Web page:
Why, then, do I believe most women are not “cisgender”? Simple.

Cis means “this side of”. Trans means “on the other side of”. To be cis, you need two things on the same side. For example, there used to be two Southern African nominally independent states called “Ciskei” and “Transkei”. These states were on either side of the Kei river. When naming Ciskei, the 1) name-giver and 2) the country of Ciskei were on one side of the Kei river. When naming Transkei, the 1) name-giver and 2) the country of Transkei were on different sides of the Kei river.

Transgender people say their biological sex and their gender are on different sides. They may be, for example, biologically male and yet have a female gender identity. Measuring by whatever other things, besides their body, according to which they call people male or female, they are (or regard themselves as) female. (There are also intersex people and non-binary genders.)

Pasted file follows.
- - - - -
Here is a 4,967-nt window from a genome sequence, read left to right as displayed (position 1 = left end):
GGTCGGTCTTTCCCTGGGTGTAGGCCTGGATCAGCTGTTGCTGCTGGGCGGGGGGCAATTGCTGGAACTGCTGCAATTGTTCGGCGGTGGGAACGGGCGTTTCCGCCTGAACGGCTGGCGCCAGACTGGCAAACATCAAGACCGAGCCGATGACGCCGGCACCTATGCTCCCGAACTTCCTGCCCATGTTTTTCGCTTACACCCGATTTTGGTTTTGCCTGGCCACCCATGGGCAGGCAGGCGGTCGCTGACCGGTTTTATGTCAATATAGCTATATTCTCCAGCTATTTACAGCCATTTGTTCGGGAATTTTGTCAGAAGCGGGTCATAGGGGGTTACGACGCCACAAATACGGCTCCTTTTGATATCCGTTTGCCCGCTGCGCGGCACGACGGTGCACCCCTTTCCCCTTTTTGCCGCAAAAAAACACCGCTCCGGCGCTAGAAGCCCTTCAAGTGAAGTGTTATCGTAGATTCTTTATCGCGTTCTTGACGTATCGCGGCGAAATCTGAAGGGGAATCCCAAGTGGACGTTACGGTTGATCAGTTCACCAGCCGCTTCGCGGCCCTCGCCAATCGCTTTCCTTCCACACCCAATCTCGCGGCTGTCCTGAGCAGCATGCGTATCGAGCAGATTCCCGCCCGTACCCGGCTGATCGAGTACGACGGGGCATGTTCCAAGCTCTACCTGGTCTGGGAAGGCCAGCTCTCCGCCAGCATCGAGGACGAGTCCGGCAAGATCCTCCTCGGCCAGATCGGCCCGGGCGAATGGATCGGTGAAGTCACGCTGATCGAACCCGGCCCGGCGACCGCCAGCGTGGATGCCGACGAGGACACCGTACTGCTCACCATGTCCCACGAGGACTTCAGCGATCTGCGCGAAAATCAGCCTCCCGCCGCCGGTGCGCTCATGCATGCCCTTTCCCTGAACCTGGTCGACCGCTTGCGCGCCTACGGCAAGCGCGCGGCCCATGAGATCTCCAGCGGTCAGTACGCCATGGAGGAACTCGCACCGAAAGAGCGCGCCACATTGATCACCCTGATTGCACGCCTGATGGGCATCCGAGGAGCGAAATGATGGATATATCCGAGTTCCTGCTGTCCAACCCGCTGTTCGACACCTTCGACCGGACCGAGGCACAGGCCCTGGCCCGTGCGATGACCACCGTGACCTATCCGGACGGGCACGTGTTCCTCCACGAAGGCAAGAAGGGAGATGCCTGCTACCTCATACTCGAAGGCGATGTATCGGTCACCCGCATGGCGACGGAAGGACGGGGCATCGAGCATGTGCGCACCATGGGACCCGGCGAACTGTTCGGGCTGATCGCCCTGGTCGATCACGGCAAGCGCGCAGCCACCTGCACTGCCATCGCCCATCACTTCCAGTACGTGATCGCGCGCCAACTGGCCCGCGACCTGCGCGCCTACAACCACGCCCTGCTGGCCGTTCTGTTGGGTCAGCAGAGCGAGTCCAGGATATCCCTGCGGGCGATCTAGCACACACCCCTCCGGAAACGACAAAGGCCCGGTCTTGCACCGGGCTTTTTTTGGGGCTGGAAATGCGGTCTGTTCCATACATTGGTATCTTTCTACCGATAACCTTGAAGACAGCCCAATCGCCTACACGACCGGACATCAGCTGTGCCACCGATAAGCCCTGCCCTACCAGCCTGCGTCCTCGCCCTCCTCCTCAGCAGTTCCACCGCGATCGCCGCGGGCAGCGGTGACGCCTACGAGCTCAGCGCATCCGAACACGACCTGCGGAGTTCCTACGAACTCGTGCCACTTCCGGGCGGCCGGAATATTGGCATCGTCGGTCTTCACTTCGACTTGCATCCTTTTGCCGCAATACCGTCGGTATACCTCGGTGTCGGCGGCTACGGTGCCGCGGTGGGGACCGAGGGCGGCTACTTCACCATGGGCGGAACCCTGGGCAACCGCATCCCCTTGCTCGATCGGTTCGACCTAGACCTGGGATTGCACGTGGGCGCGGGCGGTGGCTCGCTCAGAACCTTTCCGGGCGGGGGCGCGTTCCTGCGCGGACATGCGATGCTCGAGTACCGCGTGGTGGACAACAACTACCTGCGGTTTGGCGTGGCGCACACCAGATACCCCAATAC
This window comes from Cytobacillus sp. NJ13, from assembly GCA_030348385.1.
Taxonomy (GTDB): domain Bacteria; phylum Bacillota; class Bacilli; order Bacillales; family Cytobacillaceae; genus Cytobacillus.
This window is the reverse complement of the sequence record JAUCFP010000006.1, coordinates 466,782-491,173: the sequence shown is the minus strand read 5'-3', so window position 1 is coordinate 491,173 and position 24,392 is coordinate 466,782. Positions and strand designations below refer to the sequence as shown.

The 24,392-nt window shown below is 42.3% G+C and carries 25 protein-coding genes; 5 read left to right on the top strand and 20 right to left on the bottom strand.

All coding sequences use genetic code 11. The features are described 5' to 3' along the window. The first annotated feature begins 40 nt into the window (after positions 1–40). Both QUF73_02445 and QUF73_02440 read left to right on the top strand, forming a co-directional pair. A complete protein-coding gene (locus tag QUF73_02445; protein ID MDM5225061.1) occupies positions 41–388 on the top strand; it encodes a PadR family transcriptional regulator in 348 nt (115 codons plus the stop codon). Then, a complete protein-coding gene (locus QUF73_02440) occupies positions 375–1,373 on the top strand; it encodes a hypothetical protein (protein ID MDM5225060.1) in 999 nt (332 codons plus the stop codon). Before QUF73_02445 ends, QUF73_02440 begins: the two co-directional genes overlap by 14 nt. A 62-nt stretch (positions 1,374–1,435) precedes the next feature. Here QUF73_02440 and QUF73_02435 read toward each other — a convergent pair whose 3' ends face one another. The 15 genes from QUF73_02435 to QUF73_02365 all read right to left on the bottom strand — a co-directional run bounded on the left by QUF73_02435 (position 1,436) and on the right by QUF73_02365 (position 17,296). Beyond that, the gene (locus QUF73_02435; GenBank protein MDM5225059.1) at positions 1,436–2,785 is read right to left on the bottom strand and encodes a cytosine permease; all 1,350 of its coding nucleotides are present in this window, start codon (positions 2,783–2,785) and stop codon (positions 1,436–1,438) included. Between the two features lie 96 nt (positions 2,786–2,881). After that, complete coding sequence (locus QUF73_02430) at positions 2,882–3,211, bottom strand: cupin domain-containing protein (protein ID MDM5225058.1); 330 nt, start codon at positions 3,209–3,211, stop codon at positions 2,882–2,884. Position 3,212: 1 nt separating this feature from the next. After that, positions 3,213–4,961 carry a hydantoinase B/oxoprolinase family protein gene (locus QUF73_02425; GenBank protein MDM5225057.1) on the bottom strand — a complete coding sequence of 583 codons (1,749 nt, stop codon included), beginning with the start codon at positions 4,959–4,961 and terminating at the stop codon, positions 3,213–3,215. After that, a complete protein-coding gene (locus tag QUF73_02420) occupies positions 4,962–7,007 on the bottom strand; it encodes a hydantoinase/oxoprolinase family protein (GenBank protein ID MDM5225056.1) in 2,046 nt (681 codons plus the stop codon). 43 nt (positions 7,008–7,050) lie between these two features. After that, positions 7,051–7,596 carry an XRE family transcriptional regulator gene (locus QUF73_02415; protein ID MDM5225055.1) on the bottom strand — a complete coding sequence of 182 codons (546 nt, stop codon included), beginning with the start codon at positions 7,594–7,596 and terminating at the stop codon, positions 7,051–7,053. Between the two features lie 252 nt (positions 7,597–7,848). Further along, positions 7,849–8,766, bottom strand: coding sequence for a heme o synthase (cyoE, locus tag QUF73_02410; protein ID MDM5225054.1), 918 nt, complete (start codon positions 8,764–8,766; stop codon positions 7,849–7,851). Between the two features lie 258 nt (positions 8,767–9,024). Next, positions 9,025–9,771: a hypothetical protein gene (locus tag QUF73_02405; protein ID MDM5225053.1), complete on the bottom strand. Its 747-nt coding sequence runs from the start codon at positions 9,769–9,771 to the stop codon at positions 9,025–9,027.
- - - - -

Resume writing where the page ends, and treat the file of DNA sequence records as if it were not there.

Cisgender people have Continue reading

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Does BDSM give society wise messages about consent?

There is more than one way to diminish the importance of something. Compare:

a) “Money is unimportant, don’t complain about your poverty.”

b) “Money is very important. I will give you 5 cents – then stop complaining about your poverty.” Continue reading

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How to support truth and justice in a he said/ she said rape accusation